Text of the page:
The UN Security Council will vote on two rival resolutions on Syria on Saturday, one drafted by France calling for an end to air raids on Aleppo and a second by Russia that makes no mention of a halt to the bombings.
The French resolution urges Russia and the United States to ensure an immediate truce in Syria’s Aleppo and “put an end to all military flights over the city,” the French U.N. envoy said.
Russia signaled it would veto the resolution, drafted by France and Spain.
French U.N. Ambassador Francois Delattre said on Friday he has asked for the draft resolution to be put to a vote on Saturday. In Washington, French Foreign Minister Jean-Mark Ayrault said that he planned to go to New York for the vote.
“I still have hope that the resolution will pass and that it can be implemented,” Ayrault told reporters in Washington.
He also appeared to echo comments by others, including U.N. Secretary-General Ban Ki-moon and U.S. Secretary of State John Kerry, suggesting Russia could be complicit in war crimes in Syria.
“The U.N. secretary-general has spoken of war crimes. It’s the reality,” Ayrault said.
The draft text, seen by Reuters, also asks U.N. chief Ban Ki-moon to propose options for a U.N.-supervised monitoring of a truce and threatens to “take further measures” in the event of non-compliance by “any party to the Syrian domestic conflict.”
“This is not a draft which is right for adoption, I have this suspicion that the real motive is to cause a Russian veto,” said Russian U.N. Ambassador Vitaly Churkin on Friday. “I cannot possibly see how we can let this resolution pass.”
“It is unprecedented for the members of the council to ask a permanent member to limit its own activities,” Churkin said.
“I’m supposed to vote for a demand that then our military will have to comply with. It doesn’t mean that certain things cannot happen but they can’t happen through a certain process, which is definitely not putting a resolution with this kind of text on the table,” he said.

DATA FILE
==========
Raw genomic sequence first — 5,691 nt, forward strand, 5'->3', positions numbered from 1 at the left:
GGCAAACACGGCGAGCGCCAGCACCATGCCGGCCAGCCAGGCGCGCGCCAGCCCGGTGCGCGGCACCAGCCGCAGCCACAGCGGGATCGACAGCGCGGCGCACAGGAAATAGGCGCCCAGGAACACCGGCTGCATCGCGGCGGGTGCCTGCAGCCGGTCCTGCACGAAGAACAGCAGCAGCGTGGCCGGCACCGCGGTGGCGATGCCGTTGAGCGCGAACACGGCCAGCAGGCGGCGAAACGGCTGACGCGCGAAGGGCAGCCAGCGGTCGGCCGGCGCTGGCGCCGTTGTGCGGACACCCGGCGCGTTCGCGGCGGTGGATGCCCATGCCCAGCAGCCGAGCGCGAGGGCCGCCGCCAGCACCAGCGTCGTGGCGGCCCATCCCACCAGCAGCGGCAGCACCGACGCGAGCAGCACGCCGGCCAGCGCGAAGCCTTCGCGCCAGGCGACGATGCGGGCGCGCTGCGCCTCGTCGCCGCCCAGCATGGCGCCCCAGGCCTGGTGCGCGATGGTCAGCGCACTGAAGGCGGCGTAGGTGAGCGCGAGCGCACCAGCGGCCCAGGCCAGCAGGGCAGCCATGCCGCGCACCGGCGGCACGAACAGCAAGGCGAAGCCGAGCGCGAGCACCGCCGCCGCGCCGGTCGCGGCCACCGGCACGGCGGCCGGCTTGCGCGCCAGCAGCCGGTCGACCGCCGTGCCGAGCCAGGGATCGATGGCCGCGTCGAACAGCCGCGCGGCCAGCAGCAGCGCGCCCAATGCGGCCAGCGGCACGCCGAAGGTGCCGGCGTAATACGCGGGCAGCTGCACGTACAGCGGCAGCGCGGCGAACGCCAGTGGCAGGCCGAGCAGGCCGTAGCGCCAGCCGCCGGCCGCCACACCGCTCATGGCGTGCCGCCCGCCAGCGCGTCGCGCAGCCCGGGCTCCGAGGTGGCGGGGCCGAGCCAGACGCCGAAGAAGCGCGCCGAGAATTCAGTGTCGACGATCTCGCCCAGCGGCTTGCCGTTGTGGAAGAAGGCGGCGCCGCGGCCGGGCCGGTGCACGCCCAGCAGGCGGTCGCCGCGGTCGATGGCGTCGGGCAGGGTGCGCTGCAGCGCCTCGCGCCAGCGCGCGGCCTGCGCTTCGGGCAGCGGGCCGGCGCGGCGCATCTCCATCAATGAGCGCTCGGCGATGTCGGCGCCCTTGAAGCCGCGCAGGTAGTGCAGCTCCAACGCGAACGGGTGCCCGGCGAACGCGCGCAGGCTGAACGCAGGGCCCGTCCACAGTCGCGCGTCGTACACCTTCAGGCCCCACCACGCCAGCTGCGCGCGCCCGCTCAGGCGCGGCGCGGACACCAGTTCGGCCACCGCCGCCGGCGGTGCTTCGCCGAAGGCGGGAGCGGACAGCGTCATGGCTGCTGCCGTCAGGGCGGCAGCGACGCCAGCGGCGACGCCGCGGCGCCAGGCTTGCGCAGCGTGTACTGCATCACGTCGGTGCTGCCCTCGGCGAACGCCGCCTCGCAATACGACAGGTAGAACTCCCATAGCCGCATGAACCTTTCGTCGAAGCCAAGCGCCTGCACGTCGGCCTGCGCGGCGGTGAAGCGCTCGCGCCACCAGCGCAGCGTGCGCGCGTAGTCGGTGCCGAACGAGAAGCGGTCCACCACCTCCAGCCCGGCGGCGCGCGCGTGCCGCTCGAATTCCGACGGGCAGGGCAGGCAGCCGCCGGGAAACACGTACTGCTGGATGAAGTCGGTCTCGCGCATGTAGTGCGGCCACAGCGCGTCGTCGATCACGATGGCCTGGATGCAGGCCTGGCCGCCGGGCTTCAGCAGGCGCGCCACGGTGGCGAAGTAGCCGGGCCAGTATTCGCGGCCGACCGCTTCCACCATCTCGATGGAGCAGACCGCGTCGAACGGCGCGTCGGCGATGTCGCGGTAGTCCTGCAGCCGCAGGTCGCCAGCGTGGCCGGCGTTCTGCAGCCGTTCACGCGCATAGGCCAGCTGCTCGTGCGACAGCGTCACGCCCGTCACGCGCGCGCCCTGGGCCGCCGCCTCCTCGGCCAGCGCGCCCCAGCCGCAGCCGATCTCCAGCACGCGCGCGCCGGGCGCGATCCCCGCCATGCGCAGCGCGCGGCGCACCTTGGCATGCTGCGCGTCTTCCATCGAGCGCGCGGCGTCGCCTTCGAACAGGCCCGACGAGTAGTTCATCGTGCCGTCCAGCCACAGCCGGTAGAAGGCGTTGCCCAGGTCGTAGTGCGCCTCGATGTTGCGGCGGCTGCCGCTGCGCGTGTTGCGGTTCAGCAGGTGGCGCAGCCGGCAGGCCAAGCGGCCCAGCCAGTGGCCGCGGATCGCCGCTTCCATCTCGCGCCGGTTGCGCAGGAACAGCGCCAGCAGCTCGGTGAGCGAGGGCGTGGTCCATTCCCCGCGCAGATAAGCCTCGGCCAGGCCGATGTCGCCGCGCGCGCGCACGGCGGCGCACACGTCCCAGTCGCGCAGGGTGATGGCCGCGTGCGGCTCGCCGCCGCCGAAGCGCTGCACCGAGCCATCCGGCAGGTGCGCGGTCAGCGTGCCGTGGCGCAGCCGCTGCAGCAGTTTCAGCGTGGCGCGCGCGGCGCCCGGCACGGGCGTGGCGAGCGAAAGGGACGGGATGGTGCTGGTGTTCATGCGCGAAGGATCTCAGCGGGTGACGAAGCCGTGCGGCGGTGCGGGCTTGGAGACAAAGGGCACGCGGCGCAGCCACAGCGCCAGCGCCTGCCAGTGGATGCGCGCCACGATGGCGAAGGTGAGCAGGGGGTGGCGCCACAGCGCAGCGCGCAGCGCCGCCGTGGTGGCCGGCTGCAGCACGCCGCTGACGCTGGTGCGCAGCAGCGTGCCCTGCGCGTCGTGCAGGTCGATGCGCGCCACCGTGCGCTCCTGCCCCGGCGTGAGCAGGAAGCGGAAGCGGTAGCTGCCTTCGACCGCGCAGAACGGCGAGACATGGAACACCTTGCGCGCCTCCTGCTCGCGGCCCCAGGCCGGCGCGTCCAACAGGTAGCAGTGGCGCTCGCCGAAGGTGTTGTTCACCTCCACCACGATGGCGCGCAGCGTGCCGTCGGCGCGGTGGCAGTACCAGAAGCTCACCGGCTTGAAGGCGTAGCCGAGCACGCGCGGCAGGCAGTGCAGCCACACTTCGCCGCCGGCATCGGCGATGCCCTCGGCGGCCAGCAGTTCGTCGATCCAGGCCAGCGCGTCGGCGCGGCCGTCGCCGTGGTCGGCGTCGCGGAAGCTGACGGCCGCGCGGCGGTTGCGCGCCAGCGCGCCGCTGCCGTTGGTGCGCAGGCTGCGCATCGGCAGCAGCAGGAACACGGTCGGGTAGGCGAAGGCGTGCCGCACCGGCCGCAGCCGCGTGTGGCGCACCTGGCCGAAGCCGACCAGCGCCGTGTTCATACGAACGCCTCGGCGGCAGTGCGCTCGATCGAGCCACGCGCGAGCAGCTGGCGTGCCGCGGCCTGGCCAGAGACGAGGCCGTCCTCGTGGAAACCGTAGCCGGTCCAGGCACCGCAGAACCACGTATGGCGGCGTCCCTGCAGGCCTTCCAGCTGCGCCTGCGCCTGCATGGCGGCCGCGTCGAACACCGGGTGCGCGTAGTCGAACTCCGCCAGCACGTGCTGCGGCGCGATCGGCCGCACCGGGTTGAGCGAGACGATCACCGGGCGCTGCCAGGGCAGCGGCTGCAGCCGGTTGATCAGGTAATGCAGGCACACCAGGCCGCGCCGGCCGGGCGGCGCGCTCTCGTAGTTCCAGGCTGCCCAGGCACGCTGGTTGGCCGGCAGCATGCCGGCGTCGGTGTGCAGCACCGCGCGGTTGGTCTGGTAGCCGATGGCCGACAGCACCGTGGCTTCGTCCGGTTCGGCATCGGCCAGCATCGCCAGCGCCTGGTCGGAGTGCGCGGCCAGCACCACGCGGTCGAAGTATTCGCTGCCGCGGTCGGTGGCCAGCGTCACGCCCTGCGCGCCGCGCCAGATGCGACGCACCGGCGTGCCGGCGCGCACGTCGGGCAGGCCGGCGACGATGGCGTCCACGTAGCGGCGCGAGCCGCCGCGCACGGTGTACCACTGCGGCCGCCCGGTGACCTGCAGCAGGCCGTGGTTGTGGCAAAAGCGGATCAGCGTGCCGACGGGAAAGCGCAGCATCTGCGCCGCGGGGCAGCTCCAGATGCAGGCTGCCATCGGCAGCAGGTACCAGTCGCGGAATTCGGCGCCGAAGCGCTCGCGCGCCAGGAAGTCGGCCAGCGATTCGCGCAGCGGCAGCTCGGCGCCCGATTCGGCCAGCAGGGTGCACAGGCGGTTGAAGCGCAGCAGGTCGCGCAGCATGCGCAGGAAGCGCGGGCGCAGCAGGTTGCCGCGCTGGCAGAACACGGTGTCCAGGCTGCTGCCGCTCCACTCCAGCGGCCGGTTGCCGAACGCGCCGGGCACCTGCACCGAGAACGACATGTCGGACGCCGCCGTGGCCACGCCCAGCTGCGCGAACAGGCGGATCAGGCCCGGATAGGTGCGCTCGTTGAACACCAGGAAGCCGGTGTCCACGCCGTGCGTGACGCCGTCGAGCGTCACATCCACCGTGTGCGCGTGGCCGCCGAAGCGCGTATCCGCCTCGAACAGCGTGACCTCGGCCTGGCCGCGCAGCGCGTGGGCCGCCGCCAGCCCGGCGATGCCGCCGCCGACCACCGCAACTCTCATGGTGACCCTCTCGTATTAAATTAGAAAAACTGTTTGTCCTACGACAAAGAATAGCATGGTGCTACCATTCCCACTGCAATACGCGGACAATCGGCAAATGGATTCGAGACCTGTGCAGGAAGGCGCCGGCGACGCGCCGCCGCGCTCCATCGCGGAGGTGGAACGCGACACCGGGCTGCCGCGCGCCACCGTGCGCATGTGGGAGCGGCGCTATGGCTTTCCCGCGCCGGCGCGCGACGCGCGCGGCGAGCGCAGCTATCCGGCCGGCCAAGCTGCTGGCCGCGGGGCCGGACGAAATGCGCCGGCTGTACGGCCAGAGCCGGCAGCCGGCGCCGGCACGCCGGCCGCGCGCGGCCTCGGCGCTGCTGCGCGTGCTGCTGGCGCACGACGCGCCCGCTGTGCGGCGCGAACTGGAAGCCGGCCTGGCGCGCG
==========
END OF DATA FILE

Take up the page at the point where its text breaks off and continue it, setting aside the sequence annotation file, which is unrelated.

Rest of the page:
If the French paper failed, the council will then move to a second vote on the Russian-drafted text that calls for a ceasefire but makes no specific mention of stopping the aerial bombardment of Aleppo.
The Russian text, obtained by AFP on Friday, “urges immediate implementation of the cessation of hostilities, in particular in Aleppo” and demands that all parties allow deliveries of humanitarian aid.
A Security Council diplomat, who asked not to be named, said the Russian “resolution on the surface looks like a lot of constructive language that draws from previous resolutions and the French draft, but the key point is that it does not call for an end to the aerial bombardment.”
He said the “vast majority” of council members want “an immediate end to the indiscriminate bombing of civilians in Aleppo.”
Russia and China have previously protected the Syrian government from council action by blocking several resolutions, including a bid to refer the situation in Syria to the International Criminal Court.
A moment of truth
The decision to move to a vote followed days of shuttle diplomacy by French Foreign Minister Jean-Marc Ayrault, who traveled to Moscow and Washington to secure agreement on the draft resolution.
Ayrault, who will attend the council meeting on Saturday, said the vote will be a “moment of truth for all the members of the Security Council.”
“Do you want a ceasefire in Aleppo, yes or no? And the question is in particular for our Russian partner,” the foreign minister said in Washington.
European countries and the United States are shifting toward a tougher line on Russia over its actions in Syria and have suggested that sanctions could be imposed.
The United States on Friday called for Russia and Syria to be investigated for war crimes for the bombing of hospitals.
“Russia and the regime owe the world more than an explanation about why they keep hitting hospitals and medical facilities, children and women,” US Secretary of State John Kerry said.
The Assad regime forces, backed by Russian air power, Iranian ground forces and Shi’ite militia fighters from Iran, Iraq, and Lebanon, has been tightening its grip on rebel-held districts of Aleppo this year, and this summer achieved a long-held goal of fully encircling the area.
Recovering full control of the rebels’ last significant urban area would be the most important victory of the war so far for Assad, strengthening his control over Syria’s most populous and strategically important regions.
The Syrian crisis began as a peaceful demonstration against the injustice in Syria. Assad regime used to fire power and violence against the civilians and led to armed resistance. 450.000 Syrians lost their lives in the past five years according to UN estimates, and more than 12 million have lost their homes.